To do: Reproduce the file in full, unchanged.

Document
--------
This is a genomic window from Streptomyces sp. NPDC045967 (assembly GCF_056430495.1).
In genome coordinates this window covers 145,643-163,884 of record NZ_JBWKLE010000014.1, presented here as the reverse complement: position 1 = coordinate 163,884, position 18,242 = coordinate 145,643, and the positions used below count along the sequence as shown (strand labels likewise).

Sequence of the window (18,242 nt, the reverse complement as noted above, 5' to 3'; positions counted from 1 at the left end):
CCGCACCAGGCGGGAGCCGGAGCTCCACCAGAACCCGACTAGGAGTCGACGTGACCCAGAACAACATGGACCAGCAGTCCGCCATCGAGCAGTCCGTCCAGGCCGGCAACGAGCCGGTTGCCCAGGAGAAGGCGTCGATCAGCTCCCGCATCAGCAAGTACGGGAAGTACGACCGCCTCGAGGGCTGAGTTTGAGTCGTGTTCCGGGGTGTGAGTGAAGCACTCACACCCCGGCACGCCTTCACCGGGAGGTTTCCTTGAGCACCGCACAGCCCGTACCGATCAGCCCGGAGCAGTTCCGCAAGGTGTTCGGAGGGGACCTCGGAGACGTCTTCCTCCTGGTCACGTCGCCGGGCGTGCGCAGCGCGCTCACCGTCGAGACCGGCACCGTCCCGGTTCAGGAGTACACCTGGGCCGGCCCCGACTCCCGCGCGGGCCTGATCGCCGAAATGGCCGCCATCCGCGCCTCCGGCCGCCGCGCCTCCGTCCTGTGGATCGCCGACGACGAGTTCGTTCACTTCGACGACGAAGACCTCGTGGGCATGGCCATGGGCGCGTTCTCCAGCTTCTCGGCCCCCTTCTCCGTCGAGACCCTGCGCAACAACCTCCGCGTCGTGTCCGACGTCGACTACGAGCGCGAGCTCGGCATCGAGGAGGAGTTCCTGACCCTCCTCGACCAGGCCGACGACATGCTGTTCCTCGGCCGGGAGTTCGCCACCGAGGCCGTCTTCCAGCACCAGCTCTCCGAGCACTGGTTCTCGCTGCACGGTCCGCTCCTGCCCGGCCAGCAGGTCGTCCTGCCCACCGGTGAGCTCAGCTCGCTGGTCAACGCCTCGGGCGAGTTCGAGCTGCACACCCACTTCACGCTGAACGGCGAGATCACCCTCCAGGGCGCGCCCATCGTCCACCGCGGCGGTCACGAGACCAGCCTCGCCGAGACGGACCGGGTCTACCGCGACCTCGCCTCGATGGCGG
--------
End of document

This is a genomic window from Streptomyces sp. NPDC045967 (assembly GCF_056430495.1).
In genome coordinates this window covers 145,643-163,884 of record NZ_JBWKLE010000014.1, presented here as the reverse complement: position 1 = coordinate 163,884, position 18,242 = coordinate 145,643, and the positions used below count along the sequence as shown (strand labels likewise).

Sequence of the window (18,242 nt, the reverse complement as noted above, 5' to 3'; positions counted from 1 at the left end):
CCGCACCAGGCGGGAGCCGGAGCTCCACCAGAACCCGACTAGGAGTCGACGTGACCCAGAACAACATGGACCAGCAGTCCGCCATCGAGCAGTCCGTCCAGGCCGGCAACGAGCCGGTTGCCCAGGAGAAGGCGTCGATCAGCTCCCGCATCAGCAAGTACGGGAAGTACGACCGCCTCGAGGGCTGAGTTTGAGTCGTGTTCCGGGGTGTGAGTGAAGCACTCACACCCCGGCACGCCTTCACCGGGAGGTTTCCTTGAGCACCGCACAGCCCGTACCGATCAGCCCGGAGCAGTTCCGCAAGGTGTTCGGAGGGGACCTCGGAGACGTCTTCCTCCTGGTCACGTCGCCGGGCGTGCGCAGCGCGCTCACCGTCGAGACCGGCACCGTCCCGGTTCAGGAGTACACCTGGGCCGGCCCCGACTCCCGCGCGGGCCTGATCGCCGAAATGGCCGCCATCCGCGCCTCCGGCCGCCGCGCCTCCGTCCTGTGGATCGCCGACGACGAGTTCGTTCACTTCGACGACGAAGACCTCGTGGGCATGGCCATGGGCGCGTTCTCCAGCTTCTCGGCCCCCTTCTCCGTCGAGACCCTGCGCAACAACCTCCGCGTCGTGTCCGACGTCGACTACGAGCGCGAGCTCGGCATCGAGGAGGAGTTCCTGACCCTCCTCGACCAGGCCGACGACATGCTGTTCCTCGGCCGGGAGTTCGCCACCGAGGCCGTCTTCCAGCACCAGCTCTCCGAGCACTGGTTCTCGCTGCACGGTCCGCTCCTGCCCGGCCAGCAGGTCGTCCTGCCCACCGGTGAGCTCAGCTCGCTGGTCAACGCCTCGGGCGAGTTCGAGCTGCACACCCACTTCACGCTGAACGGCGAGATCACCCTCCAGGGCGCGCCCATCGTCCACCGCGGCGGTCACGAGACCAGCCTCGCCGAGACGGACCGGGTCTACCGCGACCTCGCCTCGATGGCGG